How typical of bankers to dismiss the concerns of people regarding 'small amounts'. Their lack of interest and care over what they regard as insignificant is one of the reasons they have caused so many current financial problems. If banks end up writing off debts caused by these cards, we'll all end up paying for it anyway through bank charges and possible a compulsory charge for the card (which we'll have to have as there won't be any cash and the banks will finally have achieved what they want to achieve - our total reliance on them).
I think that many people are missing the main worry...With readers becoming smaller , lap tops etc..what's to stop an individual charging small amounts to hundreds of cards...on to their account ?
If stolen, and (I'm guessing we are allowed four transactions before entering a pin ) a thief could take almost £60 from our account. Which is far more than I would carry around in my wallet in cash. I think that soon after the £15 limit will come greater and greater limits until we will have no cash at all. I think it's just a 'softly softly' approach to removing cash completely.
Can it be copied ? Every time a card is rolled out they say it is definitely secure but every time it proves not to be so !
I also note that each transaction will be electronically registered, something that doesn't happen with cash, so we can be tracked each time we spend with this card.
When you use a card to buy something the retailer has to pay a charge. Usually for debit cards this is a fixed amount. For small value transactions this can be a large percentage of the retailer's profit. If, on the other hand, you take money out of a cash machine the bank doesn't charge anyone. I don't think I'm being cynical in thinking this is the banks' main reason for introducing these cards.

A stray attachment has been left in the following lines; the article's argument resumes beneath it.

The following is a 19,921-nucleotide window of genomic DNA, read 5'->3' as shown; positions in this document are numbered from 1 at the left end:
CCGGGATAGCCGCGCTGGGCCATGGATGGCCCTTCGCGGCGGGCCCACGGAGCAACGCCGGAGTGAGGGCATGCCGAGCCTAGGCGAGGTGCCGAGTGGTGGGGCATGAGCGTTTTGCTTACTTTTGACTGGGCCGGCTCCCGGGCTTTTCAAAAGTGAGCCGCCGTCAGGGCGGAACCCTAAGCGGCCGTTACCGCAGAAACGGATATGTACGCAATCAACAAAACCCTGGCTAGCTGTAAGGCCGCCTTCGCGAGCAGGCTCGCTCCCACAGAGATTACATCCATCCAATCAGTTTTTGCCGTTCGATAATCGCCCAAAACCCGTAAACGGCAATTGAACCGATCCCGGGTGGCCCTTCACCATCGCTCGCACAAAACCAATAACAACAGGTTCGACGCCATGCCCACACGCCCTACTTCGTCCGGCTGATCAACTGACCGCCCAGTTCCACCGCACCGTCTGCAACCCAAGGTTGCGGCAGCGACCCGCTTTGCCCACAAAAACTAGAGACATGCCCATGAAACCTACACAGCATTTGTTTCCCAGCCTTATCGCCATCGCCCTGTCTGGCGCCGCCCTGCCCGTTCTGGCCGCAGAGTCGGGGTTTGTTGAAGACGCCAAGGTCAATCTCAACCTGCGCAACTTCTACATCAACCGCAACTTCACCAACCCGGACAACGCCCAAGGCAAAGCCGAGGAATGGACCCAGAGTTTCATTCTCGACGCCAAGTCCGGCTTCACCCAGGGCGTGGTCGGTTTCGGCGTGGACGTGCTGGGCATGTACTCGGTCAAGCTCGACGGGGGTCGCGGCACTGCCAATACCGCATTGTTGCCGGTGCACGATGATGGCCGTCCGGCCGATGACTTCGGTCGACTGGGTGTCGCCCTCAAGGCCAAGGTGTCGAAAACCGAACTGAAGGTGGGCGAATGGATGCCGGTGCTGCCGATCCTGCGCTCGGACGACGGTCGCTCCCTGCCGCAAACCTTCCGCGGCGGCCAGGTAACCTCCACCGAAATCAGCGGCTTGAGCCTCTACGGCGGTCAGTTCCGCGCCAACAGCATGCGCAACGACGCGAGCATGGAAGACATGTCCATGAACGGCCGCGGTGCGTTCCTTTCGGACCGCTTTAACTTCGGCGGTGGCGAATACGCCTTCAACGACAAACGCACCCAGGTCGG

I had this option on a card I had previously but I never had the chance to use it. I'd love to have it back. As a solution to the initial problem, why can't banks allow people to set their OWN limit (up to the banks standard limit) after which value the retailer will ask for a pin.
This will reduce the likelihood of fraud as thieves won't know what they can spend up to and also will give customers what they want, ie the option to set a zero limit before it asks for a pin. The banks can then carry on mass-producing the cards like they want & the customers are in control if that's what bothers them. Surely this can't be that difficult for the banks to implement?
I'm not sure I want a cashless world where every transaction I make is logged on a data base, I also agree with the comments regarding possible security problems.
I had to smile at the Barclays execs. assurance that any fraudulent payments will be refunded as, no doubt ,like internet card fraud it will be the retailer that has to make the refund. Clearly many people like the idea, others not, so the answer is to give us the choice not foist it on us. Arrogant bankers.
I don't like the idea of Barclay's accepting a tolerable amount of fraud in order to make the card more convenient. Recently were introduced card readers at checkout that you could scan and enter data and it would run the bank check while the clerk was still scanning items. This is a real time saver. How about a little space where a customer can put his/her wallet back together without having to rush so the next customer doesn't have to wait?
Sarah, Florida, USA